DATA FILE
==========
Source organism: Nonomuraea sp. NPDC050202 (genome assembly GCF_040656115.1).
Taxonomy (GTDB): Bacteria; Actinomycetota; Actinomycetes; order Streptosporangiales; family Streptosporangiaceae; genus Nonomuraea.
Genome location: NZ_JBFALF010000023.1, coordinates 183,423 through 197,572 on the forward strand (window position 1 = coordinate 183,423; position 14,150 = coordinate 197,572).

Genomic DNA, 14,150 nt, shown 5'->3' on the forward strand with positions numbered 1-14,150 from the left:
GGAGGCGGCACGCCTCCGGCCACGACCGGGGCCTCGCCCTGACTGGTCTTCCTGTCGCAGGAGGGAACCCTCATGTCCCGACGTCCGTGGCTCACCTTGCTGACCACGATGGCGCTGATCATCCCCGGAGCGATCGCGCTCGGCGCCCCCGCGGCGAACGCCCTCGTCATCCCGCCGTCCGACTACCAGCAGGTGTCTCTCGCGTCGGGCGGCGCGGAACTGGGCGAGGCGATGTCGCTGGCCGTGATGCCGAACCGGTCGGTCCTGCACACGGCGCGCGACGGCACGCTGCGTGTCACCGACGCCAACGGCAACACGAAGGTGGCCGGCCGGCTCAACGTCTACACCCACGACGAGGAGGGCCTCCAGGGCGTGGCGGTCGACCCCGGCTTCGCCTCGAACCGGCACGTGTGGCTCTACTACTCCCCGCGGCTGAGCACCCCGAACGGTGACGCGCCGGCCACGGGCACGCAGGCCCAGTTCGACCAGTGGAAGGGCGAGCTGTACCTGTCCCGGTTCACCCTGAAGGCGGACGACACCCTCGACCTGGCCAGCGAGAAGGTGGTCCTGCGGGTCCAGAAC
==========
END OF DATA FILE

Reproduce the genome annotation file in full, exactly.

Source organism: Nonomuraea sp. NPDC050202 (genome assembly GCF_040656115.1).
Taxonomy (GTDB): Bacteria; Actinomycetota; Actinomycetes; order Streptosporangiales; family Streptosporangiaceae; genus Nonomuraea.
Genome location: NZ_JBFALF010000023.1, coordinates 183,423 through 197,572 on the forward strand (window position 1 = coordinate 183,423; position 14,150 = coordinate 197,572).

Genomic DNA, 14,150 nt, shown 5'->3' on the forward strand with positions numbered 1-14,150 from the left:
GGAGGCGGCACGCCTCCGGCCACGACCGGGGCCTCGCCCTGACTGGTCTTCCTGTCGCAGGAGGGAACCCTCATGTCCCGACGTCCGTGGCTCACCTTGCTGACCACGATGGCGCTGATCATCCCCGGAGCGATCGCGCTCGGCGCCCCCGCGGCGAACGCCCTCGTCATCCCGCCGTCCGACTACCAGCAGGTGTCTCTCGCGTCGGGCGGCGCGGAACTGGGCGAGGCGATGTCGCTGGCCGTGATGCCGAACCGGTCGGTCCTGCACACGGCGCGCGACGGCACGCTGCGTGTCACCGACGCCAACGGCAACACGAAGGTGGCCGGCCGGCTCAACGTCTACACCCACGACGAGGAGGGCCTCCAGGGCGTGGCGGTCGACCCCGGCTTCGCCTCGAACCGGCACGTGTGGCTCTACTACTCCCCGCGGCTGAGCACCCCGAACGGTGACGCGCCGGCCACGGGCACGCAGGCCCAGTTCGACCAGTGGAAGGGCGAGCTGTACCTGTCCCGGTTCACCCTGAAGGCGGACGACACCCTCGACCTGGCCAGCGAGAAGGTGGTCCTGCGGGTCCAGAAC